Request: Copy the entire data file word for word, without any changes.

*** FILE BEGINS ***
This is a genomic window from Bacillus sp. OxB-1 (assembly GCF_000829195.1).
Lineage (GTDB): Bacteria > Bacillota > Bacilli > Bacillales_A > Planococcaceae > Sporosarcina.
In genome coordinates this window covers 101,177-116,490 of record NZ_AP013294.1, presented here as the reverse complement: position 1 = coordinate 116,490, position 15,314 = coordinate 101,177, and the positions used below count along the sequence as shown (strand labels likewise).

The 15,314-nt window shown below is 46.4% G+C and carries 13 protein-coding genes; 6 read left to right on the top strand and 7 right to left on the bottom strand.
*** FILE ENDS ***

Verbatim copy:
This is a genomic window from Bacillus sp. OxB-1 (assembly GCF_000829195.1).
Lineage (GTDB): Bacteria > Bacillota > Bacilli > Bacillales_A > Planococcaceae > Sporosarcina.
In genome coordinates this window covers 101,177-116,490 of record NZ_AP013294.1, presented here as the reverse complement: position 1 = coordinate 116,490, position 15,314 = coordinate 101,177, and the positions used below count along the sequence as shown (strand labels likewise).

The 15,314-nt window shown below is 46.4% G+C and carries 13 protein-coding genes; 6 read left to right on the top strand and 7 right to left on the bottom strand.